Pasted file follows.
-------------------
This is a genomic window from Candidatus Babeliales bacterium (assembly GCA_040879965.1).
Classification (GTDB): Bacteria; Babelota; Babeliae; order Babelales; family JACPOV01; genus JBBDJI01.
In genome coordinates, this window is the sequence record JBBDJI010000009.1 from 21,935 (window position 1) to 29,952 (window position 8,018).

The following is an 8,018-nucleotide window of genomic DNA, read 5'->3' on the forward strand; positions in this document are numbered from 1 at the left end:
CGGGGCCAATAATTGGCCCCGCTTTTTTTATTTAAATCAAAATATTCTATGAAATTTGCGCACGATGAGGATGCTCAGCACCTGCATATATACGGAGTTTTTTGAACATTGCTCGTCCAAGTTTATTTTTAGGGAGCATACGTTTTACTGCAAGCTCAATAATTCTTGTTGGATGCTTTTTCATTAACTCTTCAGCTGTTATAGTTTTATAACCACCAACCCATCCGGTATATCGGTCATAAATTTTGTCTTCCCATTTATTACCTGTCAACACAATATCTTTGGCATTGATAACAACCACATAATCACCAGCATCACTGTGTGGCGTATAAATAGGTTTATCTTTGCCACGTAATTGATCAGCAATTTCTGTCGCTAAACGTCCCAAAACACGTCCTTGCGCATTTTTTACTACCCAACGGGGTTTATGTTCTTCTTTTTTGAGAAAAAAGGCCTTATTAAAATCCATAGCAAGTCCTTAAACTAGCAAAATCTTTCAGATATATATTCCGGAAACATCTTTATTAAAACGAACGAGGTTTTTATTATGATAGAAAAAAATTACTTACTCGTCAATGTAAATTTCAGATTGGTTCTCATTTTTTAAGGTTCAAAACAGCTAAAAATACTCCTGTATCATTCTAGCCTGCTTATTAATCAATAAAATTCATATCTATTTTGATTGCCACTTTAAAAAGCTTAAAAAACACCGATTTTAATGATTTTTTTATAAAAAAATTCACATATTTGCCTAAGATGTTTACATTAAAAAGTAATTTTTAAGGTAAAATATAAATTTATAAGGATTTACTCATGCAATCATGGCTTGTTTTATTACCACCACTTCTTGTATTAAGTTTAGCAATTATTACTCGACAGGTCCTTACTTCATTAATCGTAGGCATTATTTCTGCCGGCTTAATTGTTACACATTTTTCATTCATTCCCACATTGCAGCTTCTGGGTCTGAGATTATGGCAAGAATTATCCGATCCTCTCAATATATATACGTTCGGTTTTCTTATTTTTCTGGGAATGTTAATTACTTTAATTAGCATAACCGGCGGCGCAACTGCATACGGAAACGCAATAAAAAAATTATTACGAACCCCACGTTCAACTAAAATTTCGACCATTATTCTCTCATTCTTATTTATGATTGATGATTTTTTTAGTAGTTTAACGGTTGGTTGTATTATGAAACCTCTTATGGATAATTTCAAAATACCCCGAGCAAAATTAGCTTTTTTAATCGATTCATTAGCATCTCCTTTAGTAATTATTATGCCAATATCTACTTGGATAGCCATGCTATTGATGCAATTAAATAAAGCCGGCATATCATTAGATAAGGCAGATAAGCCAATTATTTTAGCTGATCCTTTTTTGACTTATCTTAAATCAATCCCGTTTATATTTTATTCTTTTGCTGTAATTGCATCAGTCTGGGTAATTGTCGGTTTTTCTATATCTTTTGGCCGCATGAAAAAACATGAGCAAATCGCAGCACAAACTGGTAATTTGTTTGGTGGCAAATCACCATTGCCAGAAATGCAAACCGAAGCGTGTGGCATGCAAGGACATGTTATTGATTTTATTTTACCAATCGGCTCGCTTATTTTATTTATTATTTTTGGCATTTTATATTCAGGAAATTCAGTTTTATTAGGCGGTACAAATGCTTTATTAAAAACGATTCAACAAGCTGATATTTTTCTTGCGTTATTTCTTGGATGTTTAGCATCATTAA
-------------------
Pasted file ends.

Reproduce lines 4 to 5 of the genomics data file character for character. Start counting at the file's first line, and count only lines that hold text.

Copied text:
The following is an 8,018-nucleotide window of genomic DNA, read 5'->3' on the forward strand; positions in this document are numbered from 1 at the left end:
CGGGGCCAATAATTGGCCCCGCTTTTTTTATTTAAATCAAAATATTCTATGAAATTTGCGCACGATGAGGATGCTCAGCACCTGCATATATACGGAGTTTTTTGAACATTGCTCGTCCAAGTTTATTTTTAGGGAGCATACGTTTTACTGCAAGCTCAATAATTCTTGTTGGATGCTTTTTCATTAACTCTTCAGCTGTTATAGTTTTATAACCACCAACCCATCCGGTATATCGGTCATAAATTTTGTCTTCCCATTTATTACCTGTCAACACAATATCTTTGGCATTGATAACAACCACATAATCACCAGCATCACTGTGTGGCGTATAAATAGGTTTATCTTTGCCACGTAATTGATCAGCAATTTCTGTCGCTAAACGTCCCAAAACACGTCCTTGCGCATTTTTTACTACCCAACGGGGTTTATGTTCTTCTTTTTTGAGAAAAAAGGCCTTATTAAAATCCATAGCAAGTCCTTAAACTAGCAAAATCTTTCAGATATATATTCCGGAAACATCTTTATTAAAACGAACGAGGTTTTTATTATGATAGAAAAAAATTACTTACTCGTCAATGTAAATTTCAGATTGGTTCTCATTTTTTAAGGTTCAAAACAGCTAAAAATACTCCTGTATCATTCTAGCCTGCTTATTAATCAATAAAATTCATATCTATTTTGATTGCCACTTTAAAAAGCTTAAAAAACACCGATTTTAATGATTTTTTTATAAAAAAATTCACATATTTGCCTAAGATGTTTACATTAAAAAGTAATTTTTAAGGTAAAATATAAATTTATAAGGATTTACTCATGCAATCATGGCTTGTTTTATTACCACCACTTCTTGTATTAAGTTTAGCAATTATTACTCGACAGGTCCTTACTTCATTAATCGTAGGCATTATTTCTGCCGGCTTAATTGTTACACATTTTTCATTCATTCCCACATTGCAGCTTCTGGGTCTGAGATTATGGCAAGAATTATCCGATCCTCTCAATATATATACGTTCGGTTTTCTTATTTTTCTGGGAATGTTAATTACTTTAATTAGCATAACCGGCGGCGCAACTGCATACGGAAACGCAATAAAAAAATTATTACGAACCCCACGTTCAACTAAAATTTCGACCATTATTCTCTCATTCTTATTTATGATTGATGATTTTTTTAGTAGTTTAACGGTTGGTTGTATTATGAAACCTCTTATGGATAATTTCAAAATACCCCGAGCAAAATTAGCTTTTTTAATCGATTCATTAGCATCTCCTTTAGTAATTATTATGCCAATATCTACTTGGATAGCCATGCTATTGATGCAATTAAATAAAGCCGGCATATCATTAGATAAGGCAGATAAGCCAATTATTTTAGCTGATCCTTTTTTGACTTATCTTAAATCAATCCCGTTTATATTTTATTCTTTTGCTGTAATTGCATCAGTCTGGGTAATTGTCGGTTTTTCTATATCTTTTGGCCGCATGAAAAAACATGAGCAAATCGCAGCACAAACTGGTAATTTGTTTGGTGGCAAATCACCATTGCCAGAAATGCAAACCGAAGCGTGTGGCATGCAAGGACATGTTATTGATTTTATTTTACCAATCGGCTCGCTTATTTTATTTATTATTTTTGGCATTTTATATTCAGGAAATTCAGTTTTATTAGGCGGTACAAATGCTTTATTAAAAACGATTCAACAAGCTGATATTTTTCTTGCGTTATTTCTTGGATGTTTAGCATCATTAA